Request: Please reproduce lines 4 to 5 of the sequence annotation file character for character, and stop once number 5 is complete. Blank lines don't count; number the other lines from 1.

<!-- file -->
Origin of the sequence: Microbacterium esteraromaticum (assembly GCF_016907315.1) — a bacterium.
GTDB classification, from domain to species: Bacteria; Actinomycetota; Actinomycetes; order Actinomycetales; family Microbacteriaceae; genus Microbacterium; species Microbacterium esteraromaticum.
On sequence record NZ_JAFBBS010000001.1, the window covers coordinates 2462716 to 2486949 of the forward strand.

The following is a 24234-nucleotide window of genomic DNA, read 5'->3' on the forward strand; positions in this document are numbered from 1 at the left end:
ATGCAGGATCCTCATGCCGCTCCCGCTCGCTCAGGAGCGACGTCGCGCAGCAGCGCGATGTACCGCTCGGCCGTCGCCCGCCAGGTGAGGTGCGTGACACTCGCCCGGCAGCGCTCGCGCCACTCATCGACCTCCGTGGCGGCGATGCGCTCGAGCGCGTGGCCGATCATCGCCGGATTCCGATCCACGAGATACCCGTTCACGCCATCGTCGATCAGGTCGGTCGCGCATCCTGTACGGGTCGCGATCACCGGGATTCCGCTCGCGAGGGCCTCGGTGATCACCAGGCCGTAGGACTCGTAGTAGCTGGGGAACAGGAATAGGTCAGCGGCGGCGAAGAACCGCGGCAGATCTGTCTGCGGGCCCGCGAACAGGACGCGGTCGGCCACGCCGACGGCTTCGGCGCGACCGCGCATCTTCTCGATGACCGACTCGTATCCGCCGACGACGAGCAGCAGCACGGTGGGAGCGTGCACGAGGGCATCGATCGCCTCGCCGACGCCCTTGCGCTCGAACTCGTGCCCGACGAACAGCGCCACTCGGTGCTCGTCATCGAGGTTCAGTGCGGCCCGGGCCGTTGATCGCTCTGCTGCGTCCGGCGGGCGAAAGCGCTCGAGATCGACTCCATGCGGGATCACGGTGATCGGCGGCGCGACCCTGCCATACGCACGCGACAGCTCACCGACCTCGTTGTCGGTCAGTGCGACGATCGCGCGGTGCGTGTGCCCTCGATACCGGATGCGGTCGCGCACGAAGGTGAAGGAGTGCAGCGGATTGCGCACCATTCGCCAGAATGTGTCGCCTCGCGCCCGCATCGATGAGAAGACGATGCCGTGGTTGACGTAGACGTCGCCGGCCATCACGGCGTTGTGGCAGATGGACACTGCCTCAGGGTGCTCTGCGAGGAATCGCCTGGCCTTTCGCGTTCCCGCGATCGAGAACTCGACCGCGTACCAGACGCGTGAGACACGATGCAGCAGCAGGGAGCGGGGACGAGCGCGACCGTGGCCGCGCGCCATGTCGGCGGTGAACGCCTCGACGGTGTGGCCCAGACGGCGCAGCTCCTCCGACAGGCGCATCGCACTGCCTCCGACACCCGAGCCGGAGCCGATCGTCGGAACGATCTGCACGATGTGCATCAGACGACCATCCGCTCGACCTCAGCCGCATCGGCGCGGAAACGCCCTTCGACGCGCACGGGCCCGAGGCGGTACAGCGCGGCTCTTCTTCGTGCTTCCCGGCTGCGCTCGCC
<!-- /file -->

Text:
The following is a 24234-nucleotide window of genomic DNA, read 5'->3' on the forward strand; positions in this document are numbered from 1 at the left end:
ATGCAGGATCCTCATGCCGCTCCCGCTCGCTCAGGAGCGACGTCGCGCAGCAGCGCGATGTACCGCTCGGCCGTCGCCCGCCAGGTGAGGTGCGTGACACTCGCCCGGCAGCGCTCGCGCCACTCATCGACCTCCGTGGCGGCGATGCGCTCGAGCGCGTGGCCGATCATCGCCGGATTCCGATCCACGAGATACCCGTTCACGCCATCGTCGATCAGGTCGGTCGCGCATCCTGTACGGGTCGCGATCACCGGGATTCCGCTCGCGAGGGCCTCGGTGATCACCAGGCCGTAGGACTCGTAGTAGCTGGGGAACAGGAATAGGTCAGCGGCGGCGAAGAACCGCGGCAGATCTGTCTGCGGGCCCGCGAACAGGACGCGGTCGGCCACGCCGACGGCTTCGGCGCGACCGCGCATCTTCTCGATGACCGACTCGTATCCGCCGACGACGAGCAGCAGCACGGTGGGAGCGTGCACGAGGGCATCGATCGCCTCGCCGACGCCCTTGCGCTCGAACTCGTGCCCGACGAACAGCGCCACTCGGTGCTCGTCATCGAGGTTCAGTGCGGCCCGGGCCGTTGATCGCTCTGCTGCGTCCGGCGGGCGAAAGCGCTCGAGATCGACTCCATGCGGGATCACGGTGATCGGCGGCGCGACCCTGCCATACGCACGCGACAGCTCACCGACCTCGTTGTCGGTCAGTGCGACGATCGCGCGGTGCGTGTGCCCTCGATACCGGATGCGGTCGCGCACGAAGGTGAAGGAGTGCAGCGGATTGCGCACCATTCGCCAGAATGTGTCGCCTCGCGCCCGCATCGATGAGAAGACGATGCCGTGGTTGACGTAGACGTCGCCGGCCATCACGGCGTTGTGGCAGATGGACACTGCCTCAGGGTGCTCTGCGAGGAATCGCCTGGCCTTTCGCGTTCCCGCGATCGAGAACTCGACCGCGTACCAGACGCGTGAGACACGATGCAGCAGCAGGGAGCGGGGACGAGCGCGACCGTGGCCGCGCGCCATGTCGGCGGTGAACGCCTCGACGGTGTGGCCCAGACGGCGCAGCTCCTCCGACAGGCGCATCGCACTGCCTCCGACACCCGAGCCGGAGCCGATCGTCGGAACGATCTGCACGATGTGCATCAGACGACCATCCGCTCGACCTCAGCCGCATCGGCGCGGAAACGCCCTTCGACGCGCACGGGCCCGAGGCGGTACAGCGCGGCTCTTCTTCGTGCTTCCCGGCTGCGCTCGCC